Mrs. George Ann Bellamy, an English actress, born in London, April 23, 1733, died in Edinburgh, Feb. 15, 1788. Her mother, who had been Lord Tyrawley's mistress, married Capt. Bellamy, who abandoned her on the birth of this child, which was born some months too soon to claim consanguinity to him. She was educated at a convent in Boulogne from the age 4 to 11, when she returned to England. Lord Tyrawley, her actual father, took notice of her, gave her a house near London, and introduced her to his friends. When he went on an embassy to Russia, he left her under the protection of a lady of rank, with an annuity of £100 so long as she held no intercourse with her mother, who had seriously offended him; but site preferred to reside with her mother, and forfeited the money. Having derived an inclination for the stage from her associate-, she was introduced to Mr. Rich, manager of Covent Garden theatre, who, on hearing her recite some passages in "Othello," engaged her as a performer. She appeared as Monimifl in the tragedy of "The Orphan," and her performance during three acts was dull and spiritless.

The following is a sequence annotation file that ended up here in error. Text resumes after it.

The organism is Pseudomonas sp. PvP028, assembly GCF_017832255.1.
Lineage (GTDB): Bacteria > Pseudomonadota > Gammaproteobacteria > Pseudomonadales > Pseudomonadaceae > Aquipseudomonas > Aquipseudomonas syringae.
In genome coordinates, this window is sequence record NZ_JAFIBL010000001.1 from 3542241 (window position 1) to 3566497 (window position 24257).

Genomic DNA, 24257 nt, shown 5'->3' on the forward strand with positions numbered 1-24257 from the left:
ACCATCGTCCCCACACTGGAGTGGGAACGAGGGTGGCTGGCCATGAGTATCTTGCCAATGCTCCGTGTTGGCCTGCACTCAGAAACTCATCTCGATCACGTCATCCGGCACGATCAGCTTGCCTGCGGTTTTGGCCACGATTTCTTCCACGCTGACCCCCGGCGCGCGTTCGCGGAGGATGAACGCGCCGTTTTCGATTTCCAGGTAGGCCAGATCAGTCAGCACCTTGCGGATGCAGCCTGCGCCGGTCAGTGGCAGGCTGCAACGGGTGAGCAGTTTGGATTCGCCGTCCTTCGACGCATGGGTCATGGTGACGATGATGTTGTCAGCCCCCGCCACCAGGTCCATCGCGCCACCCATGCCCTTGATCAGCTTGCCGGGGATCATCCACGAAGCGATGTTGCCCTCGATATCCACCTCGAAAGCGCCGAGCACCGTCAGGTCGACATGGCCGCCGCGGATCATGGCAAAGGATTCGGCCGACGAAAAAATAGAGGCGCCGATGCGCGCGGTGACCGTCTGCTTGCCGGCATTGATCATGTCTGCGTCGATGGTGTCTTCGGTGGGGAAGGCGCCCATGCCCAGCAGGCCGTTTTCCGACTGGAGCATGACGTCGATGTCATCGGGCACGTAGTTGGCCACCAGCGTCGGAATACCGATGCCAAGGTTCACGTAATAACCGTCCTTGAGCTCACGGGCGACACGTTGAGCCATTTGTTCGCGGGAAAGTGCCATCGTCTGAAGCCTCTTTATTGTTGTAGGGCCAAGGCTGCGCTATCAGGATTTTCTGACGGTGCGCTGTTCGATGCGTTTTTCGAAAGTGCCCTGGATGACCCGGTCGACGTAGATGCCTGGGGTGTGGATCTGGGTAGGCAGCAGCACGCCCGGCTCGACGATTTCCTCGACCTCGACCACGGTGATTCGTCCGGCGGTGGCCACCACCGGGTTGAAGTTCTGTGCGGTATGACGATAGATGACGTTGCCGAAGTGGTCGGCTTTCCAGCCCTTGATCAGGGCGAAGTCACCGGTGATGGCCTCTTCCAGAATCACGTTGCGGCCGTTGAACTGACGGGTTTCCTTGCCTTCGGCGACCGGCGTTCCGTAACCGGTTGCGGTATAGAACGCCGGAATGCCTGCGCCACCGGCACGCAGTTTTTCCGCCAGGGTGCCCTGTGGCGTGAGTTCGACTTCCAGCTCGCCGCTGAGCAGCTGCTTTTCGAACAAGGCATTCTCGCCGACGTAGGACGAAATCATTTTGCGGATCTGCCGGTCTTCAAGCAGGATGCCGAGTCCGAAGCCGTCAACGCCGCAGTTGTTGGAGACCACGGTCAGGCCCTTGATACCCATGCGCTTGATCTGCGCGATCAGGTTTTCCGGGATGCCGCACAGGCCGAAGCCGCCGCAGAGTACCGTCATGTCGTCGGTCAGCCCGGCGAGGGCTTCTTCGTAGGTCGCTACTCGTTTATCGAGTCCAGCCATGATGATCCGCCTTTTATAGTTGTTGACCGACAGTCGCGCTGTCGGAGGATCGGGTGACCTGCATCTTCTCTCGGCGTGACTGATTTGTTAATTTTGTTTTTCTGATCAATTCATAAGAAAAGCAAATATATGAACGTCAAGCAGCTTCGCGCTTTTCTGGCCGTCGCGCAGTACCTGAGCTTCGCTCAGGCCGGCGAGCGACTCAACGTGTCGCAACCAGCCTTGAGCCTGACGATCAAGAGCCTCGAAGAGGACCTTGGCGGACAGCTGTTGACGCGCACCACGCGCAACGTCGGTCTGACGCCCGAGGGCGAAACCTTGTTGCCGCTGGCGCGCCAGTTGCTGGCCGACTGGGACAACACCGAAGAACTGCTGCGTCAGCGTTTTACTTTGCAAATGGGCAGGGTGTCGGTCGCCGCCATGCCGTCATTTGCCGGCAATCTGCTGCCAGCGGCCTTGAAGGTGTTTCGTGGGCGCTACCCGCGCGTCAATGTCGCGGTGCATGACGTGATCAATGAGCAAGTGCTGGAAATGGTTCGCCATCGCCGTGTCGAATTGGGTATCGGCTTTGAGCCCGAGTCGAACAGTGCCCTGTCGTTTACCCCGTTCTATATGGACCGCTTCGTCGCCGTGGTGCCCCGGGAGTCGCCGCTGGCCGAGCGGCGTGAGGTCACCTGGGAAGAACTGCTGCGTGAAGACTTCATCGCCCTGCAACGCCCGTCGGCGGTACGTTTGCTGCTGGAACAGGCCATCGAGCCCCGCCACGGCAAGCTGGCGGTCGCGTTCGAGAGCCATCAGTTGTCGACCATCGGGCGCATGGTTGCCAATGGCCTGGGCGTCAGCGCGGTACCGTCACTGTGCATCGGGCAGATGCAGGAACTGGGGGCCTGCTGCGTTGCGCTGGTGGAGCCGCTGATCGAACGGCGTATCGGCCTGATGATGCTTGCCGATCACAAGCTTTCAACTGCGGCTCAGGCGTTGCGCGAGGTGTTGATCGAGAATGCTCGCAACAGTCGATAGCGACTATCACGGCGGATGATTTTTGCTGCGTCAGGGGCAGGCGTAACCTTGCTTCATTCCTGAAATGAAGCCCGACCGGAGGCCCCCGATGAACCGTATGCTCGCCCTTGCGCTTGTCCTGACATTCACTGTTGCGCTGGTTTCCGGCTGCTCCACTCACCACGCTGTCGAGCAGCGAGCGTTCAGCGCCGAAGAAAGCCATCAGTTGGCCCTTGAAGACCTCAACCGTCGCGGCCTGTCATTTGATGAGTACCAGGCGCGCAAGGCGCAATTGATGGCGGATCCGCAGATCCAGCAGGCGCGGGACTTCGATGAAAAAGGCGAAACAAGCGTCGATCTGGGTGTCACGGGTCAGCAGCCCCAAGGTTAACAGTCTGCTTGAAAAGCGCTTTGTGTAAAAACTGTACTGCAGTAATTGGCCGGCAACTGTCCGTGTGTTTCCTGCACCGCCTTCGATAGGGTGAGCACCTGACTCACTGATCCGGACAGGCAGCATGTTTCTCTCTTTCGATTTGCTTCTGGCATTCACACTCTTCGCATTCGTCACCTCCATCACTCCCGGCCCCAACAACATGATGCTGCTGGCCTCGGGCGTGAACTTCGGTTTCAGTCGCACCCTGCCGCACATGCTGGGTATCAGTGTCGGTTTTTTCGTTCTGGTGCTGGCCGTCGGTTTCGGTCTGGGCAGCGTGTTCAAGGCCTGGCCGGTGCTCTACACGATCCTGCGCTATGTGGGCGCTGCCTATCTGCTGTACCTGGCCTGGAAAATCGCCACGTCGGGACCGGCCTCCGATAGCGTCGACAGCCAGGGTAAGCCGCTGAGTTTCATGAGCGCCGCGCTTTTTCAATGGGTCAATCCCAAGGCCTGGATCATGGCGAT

In the fourth act (to use her own words) she "blazed out at once in meridian splendor."' From that time her professional career was brilliant, After many alterations of fortune, a free benefit, given her by the players in 1785, took her out of the debtors' prison, to which she was remanded in the fol-owing year. She published an "Apology for her Life" (6 vols. 12mo, 1785).